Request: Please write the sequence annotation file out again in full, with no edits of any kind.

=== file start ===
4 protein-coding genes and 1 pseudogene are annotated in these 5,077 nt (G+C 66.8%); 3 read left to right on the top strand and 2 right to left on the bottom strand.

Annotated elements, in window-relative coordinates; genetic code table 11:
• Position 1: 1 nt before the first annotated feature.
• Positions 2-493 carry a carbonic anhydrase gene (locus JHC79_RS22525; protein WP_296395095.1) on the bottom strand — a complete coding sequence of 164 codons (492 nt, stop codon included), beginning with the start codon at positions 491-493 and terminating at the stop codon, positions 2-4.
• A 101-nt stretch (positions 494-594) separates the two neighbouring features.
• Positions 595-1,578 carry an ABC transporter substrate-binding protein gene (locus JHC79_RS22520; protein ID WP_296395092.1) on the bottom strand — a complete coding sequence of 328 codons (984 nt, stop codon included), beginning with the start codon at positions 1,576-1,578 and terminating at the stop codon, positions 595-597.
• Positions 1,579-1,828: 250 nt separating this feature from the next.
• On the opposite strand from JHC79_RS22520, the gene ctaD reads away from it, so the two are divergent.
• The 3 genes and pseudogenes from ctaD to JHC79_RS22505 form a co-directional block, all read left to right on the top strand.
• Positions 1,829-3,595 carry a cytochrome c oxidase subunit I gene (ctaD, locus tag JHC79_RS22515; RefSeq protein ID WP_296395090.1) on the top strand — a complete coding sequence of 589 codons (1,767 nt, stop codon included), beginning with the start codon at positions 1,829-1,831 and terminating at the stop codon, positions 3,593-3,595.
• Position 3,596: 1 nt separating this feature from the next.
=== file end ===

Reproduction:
4 protein-coding genes and 1 pseudogene are annotated in these 5,077 nt (G+C 66.8%); 3 read left to right on the top strand and 2 right to left on the bottom strand.

Annotated elements, in window-relative coordinates; genetic code table 11:
• Position 1: 1 nt before the first annotated feature.
• Positions 2-493 carry a carbonic anhydrase gene (locus JHC79_RS22525; protein WP_296395095.1) on the bottom strand — a complete coding sequence of 164 codons (492 nt, stop codon included), beginning with the start codon at positions 491-493 and terminating at the stop codon, positions 2-4.
• A 101-nt stretch (positions 494-594) separates the two neighbouring features.
• Positions 595-1,578 carry an ABC transporter substrate-binding protein gene (locus JHC79_RS22520; protein ID WP_296395092.1) on the bottom strand — a complete coding sequence of 328 codons (984 nt, stop codon included), beginning with the start codon at positions 1,576-1,578 and terminating at the stop codon, positions 595-597.
• Positions 1,579-1,828: 250 nt separating this feature from the next.
• On the opposite strand from JHC79_RS22520, the gene ctaD reads away from it, so the two are divergent.
• The 3 genes and pseudogenes from ctaD to JHC79_RS22505 form a co-directional block, all read left to right on the top strand.
• Positions 1,829-3,595 carry a cytochrome c oxidase subunit I gene (ctaD, locus tag JHC79_RS22515; RefSeq protein ID WP_296395090.1) on the top strand — a complete coding sequence of 589 codons (1,767 nt, stop codon included), beginning with the start codon at positions 1,829-1,831 and terminating at the stop codon, positions 3,593-3,595.
• Position 3,596: 1 nt separating this feature from the next.